If things really get bad, it is assumed Beijing would step in with further fiscal and monetary support, and perhaps extend the deadline on property developers satisfying the “three red lines”.
However, Auscap believes the Evergrande fallout could lead to a “very significant impact” on GDP.
Chinese property developers fund themselves through also offering retail investors “wealth management products”. More than 80,000 Chinese bought Evergrande WMPs over the last five years, raising US$15.4bn. Some US$6.1bn of these investments remain outstanding (as at September).
Non-repayment, or even just the risk of non-repayment, of WMPs by a developer as large as Evergrande could have repercussions for future developers trying to raise funds this way. Then there’s the likelihood potential property market bond investors will be scared off, materially increasing the cost of capital, and furthermore, materials suppliers to the sector may well be once bitten, twice shy.
Then there’s the so-called “wealth effect”. JPMorgan notes housing is the largest asset making up Chinese household wealth, accounting for 60% of household assets according to a 2019 PBoC survey, compared to 30% in the US. Home ownership is also very high at 90%. When house prices are strong, property-owners feel wealthy, and are more prepared to spend money.
JPMorgan’s research suggests every -1 percentage point decline in house prices tends to drag consumption down by -0.2ppt. More importantly, the analysts suggest, given the high level of home ownership, a housing price collapse would create a much bigger socio-political problem than a house price spike.
Impact on Australia
The large negative side-effects associated with China’s traditional growth model, attempts to reduce moral hazard in the financial system, and President Xi’s focus on achieving “Common Prosperity” have conspired to see China more comfortable with lower growth, particularly in the real estate sector, observes Shaw & Partners.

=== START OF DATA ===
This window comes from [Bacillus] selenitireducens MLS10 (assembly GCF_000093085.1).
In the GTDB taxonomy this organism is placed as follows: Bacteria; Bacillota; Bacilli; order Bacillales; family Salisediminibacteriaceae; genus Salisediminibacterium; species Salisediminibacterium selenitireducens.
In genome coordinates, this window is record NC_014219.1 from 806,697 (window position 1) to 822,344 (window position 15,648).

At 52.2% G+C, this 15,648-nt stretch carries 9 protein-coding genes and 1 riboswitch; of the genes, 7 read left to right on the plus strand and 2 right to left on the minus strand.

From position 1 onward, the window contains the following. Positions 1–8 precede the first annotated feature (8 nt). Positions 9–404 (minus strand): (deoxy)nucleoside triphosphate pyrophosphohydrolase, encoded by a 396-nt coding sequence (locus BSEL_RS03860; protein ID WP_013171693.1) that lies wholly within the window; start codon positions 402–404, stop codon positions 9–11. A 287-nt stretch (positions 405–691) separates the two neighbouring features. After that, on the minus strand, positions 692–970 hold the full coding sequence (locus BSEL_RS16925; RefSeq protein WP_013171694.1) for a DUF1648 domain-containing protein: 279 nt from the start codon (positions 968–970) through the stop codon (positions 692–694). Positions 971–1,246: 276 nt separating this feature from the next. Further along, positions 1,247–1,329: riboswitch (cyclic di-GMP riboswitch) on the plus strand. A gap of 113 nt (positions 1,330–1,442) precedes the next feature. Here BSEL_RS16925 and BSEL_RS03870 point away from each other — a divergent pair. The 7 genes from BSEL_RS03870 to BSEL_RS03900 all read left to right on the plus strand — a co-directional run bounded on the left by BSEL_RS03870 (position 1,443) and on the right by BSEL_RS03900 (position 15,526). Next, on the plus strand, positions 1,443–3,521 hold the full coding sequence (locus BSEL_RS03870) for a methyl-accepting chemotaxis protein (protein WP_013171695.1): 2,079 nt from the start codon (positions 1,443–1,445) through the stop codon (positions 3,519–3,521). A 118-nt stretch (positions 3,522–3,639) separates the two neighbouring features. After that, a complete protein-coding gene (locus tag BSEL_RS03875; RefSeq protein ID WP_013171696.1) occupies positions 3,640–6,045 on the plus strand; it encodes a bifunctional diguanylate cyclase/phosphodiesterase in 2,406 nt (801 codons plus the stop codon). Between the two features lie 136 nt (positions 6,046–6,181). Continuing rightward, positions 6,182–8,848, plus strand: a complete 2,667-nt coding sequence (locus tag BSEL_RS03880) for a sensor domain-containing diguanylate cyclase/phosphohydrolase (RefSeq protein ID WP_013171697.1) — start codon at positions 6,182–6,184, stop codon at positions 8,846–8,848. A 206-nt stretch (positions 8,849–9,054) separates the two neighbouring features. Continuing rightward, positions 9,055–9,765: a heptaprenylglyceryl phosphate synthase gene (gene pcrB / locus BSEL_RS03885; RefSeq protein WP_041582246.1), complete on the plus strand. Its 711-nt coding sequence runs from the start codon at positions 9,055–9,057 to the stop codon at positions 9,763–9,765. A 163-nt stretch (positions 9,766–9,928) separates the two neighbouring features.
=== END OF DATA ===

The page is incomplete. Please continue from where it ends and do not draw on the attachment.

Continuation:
Strong growth since the GFC has come at the expense of rising debt levels, and sharply higher house prices have exacerbated inequality.
China’s average house price to disposable income ratio is currently 27.9x. This compares to Japan at 11.6x, India at 10.8x, the United Kingdom at 9.5x, Australia at 7.3x and the United States at 4.0x, notes Auscap.
In short, a reduction in property development would likely have second and third order consequences that would negatively affect economic growth within China and therefore globally, given China’s position as the world’s second largest economy
In a worst-case impact of the “three red lines” property developer policy, property investment could fall -10% in the second half of 2021, Shaw suggests, and mark an annual contraction in 2022. But the peak-to-trough change will likely be smaller than that in 2014-15. Residential inventories versus sales are relatively low compared to 2014, especially in lower-tier cities.
The spillover effect to upstream industries such as coal and steel would also likely be smaller given excess capacity has reduced significantly since 2015, as has industry leverage.
And it is expected by all observers that in the case of a dramatic downturn, the government will respond with monetary/fiscal support to ease down the market rather than watch it collapse.